Monday, November 30, 2009

Triple Chocolate Cake with Chocolate Peppermint Filling - When You Need to Bake and an Award

My goodness - this may be the longest blog title in my history - and I am wordy. When my daughter starting dating her boyfriend, they baked. Well, sort of. Box mixes and pre-made cookie dough lined the kitchen cabinets a few nights a week. That was when they were seniors in high school. That was then.

This is now. What a difference three years makes.

Why they needed to bake a complex holiday chocolate cake when the fridge was filled with turkey, yams, mashed potatoes, stuffing, chocolate pecan pie, pumpkin pie, apple tart, pumpkin bread, etc. remains to be seen. But the need to bake comes from a powerful zen-like place and Saturday was designated "Bake a splashy chocolate cake day."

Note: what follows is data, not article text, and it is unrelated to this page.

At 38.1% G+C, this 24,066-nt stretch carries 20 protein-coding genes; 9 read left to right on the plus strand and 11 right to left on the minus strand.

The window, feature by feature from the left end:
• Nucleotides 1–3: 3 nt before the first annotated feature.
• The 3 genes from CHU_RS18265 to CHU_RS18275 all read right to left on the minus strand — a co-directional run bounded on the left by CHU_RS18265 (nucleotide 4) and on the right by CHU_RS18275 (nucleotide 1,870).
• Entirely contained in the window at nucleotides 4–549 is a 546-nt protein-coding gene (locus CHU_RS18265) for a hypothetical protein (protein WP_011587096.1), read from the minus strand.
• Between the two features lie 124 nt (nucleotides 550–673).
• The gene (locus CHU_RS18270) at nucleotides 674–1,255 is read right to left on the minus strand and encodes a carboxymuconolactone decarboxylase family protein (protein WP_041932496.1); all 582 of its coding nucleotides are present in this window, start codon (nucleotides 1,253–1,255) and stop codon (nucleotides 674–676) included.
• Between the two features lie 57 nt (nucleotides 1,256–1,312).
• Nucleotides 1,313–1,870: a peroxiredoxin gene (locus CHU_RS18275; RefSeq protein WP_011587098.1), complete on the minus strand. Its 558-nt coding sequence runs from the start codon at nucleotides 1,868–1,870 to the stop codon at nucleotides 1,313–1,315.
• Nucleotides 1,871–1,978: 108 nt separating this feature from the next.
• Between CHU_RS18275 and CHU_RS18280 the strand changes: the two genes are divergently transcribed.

They assigned each other duties: You make the ganache, I bake the layers, you mix the filling, I'll crush the chocolate squares.

The Christmas CD's went on in the kitchen and they baked and sifted and stirred and chopped and voila! A Triple Chocolate Cake with Chocolate Peppermint Filling straight from the pages of Bon Appetit.

The cake was split in half and each family got to sample the cake. Gooey, creamy, minty, lusciously velvety smooth, it is an offering of love.

In truth, we had a weekend of great poignancy. The very act of stirring and sifting and filling your head with the next step of a recipe is a wondrous thing. And in the end, just by the mere act of following directions, you can create sweetness. And that's what they did. Since they didn't change a thing, you can go to Bon Appetit and find the recipe here: Triple Chocolate Cake with Chocolate Peppermint Filling. It is a grand addition to your holiday table.